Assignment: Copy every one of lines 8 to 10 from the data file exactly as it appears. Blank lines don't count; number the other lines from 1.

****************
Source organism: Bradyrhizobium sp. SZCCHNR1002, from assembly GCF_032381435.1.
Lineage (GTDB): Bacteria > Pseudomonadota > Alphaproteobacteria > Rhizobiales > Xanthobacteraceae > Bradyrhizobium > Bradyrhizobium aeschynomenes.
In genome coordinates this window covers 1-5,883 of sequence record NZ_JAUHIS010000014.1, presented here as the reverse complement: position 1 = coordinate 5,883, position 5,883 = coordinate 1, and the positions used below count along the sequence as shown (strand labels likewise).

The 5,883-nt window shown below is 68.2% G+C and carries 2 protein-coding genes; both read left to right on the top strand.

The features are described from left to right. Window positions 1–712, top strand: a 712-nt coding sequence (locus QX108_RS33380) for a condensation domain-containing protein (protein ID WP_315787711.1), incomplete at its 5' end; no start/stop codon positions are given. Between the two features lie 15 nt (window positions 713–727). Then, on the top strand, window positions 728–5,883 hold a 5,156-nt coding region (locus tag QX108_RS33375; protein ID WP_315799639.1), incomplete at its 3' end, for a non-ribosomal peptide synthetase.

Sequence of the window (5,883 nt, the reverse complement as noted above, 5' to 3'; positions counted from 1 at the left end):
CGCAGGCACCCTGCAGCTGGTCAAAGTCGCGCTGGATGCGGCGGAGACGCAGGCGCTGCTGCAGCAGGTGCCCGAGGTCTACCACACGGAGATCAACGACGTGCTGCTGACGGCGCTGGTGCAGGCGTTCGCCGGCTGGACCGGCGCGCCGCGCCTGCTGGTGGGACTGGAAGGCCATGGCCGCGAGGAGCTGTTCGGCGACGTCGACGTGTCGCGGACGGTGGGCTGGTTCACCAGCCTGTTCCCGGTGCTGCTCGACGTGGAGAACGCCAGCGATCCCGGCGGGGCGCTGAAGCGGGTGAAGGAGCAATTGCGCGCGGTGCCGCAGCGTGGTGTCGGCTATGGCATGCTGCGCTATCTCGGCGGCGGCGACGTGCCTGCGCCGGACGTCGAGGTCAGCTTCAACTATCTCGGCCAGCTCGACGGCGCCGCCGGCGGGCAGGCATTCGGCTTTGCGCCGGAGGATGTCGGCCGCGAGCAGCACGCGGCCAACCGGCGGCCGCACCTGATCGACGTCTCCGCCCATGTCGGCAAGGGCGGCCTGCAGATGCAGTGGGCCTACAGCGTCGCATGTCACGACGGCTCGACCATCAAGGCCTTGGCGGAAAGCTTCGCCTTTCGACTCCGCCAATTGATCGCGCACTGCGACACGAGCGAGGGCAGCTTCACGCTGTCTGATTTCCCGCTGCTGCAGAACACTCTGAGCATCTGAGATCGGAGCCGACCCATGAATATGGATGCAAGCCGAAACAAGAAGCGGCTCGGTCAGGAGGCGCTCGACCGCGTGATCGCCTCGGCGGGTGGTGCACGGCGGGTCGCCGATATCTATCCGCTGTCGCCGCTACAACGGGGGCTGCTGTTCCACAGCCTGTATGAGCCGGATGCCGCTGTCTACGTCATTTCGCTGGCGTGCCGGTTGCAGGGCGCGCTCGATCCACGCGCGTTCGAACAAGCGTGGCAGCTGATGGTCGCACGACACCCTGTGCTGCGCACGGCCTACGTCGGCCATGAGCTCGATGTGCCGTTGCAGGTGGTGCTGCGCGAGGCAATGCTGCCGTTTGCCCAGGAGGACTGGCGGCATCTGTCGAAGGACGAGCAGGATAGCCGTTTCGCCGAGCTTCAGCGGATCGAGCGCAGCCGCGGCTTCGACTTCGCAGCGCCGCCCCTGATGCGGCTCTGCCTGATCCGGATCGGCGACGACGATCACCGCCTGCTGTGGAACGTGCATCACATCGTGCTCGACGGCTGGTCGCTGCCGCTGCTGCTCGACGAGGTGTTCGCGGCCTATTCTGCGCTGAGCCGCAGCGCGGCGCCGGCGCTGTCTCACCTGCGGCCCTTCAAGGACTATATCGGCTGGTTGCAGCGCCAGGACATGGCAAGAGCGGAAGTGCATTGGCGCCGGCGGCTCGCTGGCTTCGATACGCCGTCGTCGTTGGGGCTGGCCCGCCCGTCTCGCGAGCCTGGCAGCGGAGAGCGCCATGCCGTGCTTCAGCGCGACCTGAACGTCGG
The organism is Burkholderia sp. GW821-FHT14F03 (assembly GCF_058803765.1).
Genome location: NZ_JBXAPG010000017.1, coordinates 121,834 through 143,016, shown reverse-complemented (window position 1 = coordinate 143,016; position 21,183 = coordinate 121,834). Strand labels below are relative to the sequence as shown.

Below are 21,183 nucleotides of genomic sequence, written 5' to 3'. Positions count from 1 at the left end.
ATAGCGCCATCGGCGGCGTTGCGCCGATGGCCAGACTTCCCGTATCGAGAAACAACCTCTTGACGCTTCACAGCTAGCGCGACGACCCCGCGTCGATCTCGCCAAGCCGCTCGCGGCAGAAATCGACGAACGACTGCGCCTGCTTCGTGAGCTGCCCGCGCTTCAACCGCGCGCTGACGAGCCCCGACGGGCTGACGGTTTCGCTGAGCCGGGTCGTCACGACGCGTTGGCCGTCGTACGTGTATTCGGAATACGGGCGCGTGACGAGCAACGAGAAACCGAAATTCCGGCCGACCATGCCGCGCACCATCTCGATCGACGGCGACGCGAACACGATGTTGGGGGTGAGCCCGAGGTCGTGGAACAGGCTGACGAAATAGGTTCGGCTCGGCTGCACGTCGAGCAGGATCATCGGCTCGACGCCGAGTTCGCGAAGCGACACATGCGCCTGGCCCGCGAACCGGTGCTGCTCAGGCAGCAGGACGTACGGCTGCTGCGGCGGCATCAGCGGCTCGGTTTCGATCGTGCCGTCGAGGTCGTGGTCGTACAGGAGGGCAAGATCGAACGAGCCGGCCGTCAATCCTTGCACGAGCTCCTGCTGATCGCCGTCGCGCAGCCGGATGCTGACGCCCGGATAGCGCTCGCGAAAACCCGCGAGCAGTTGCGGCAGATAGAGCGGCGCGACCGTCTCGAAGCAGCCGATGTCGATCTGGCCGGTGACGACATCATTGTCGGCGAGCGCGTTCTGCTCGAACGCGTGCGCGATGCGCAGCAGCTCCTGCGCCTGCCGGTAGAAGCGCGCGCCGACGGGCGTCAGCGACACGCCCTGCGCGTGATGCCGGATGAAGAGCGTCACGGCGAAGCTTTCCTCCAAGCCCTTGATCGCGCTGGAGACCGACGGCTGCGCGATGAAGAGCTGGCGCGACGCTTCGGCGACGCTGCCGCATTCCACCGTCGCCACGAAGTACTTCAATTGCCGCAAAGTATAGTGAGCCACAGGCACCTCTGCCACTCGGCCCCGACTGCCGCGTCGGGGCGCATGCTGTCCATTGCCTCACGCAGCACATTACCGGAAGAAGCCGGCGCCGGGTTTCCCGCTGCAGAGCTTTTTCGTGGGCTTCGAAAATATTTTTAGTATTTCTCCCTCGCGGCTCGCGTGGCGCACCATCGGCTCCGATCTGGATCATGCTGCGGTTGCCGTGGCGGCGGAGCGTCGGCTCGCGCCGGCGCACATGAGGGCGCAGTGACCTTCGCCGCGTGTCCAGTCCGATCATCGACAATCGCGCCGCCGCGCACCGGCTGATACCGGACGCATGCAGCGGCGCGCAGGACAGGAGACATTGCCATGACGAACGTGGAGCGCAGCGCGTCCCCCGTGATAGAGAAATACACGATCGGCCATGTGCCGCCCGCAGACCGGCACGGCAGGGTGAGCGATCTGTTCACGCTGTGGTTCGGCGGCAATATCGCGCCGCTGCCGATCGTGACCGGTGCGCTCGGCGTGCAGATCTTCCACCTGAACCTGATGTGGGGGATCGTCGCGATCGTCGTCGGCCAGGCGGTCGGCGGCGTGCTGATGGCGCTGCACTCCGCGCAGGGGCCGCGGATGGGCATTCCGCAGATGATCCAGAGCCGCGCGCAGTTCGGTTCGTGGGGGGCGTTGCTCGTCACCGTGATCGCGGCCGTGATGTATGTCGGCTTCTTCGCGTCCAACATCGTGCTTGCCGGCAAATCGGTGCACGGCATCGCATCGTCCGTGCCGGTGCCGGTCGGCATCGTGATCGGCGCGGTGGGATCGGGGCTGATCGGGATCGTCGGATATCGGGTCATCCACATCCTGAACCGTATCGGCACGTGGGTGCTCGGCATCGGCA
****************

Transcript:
The organism is Burkholderia sp. GW821-FHT14F03 (assembly GCF_058803765.1).
Genome location: NZ_JBXAPG010000017.1, coordinates 121,834 through 143,016, shown reverse-complemented (window position 1 = coordinate 143,016; position 21,183 = coordinate 121,834). Strand labels below are relative to the sequence as shown.

Below are 21,183 nucleotides of genomic sequence, written 5' to 3'. Positions count from 1 at the left end.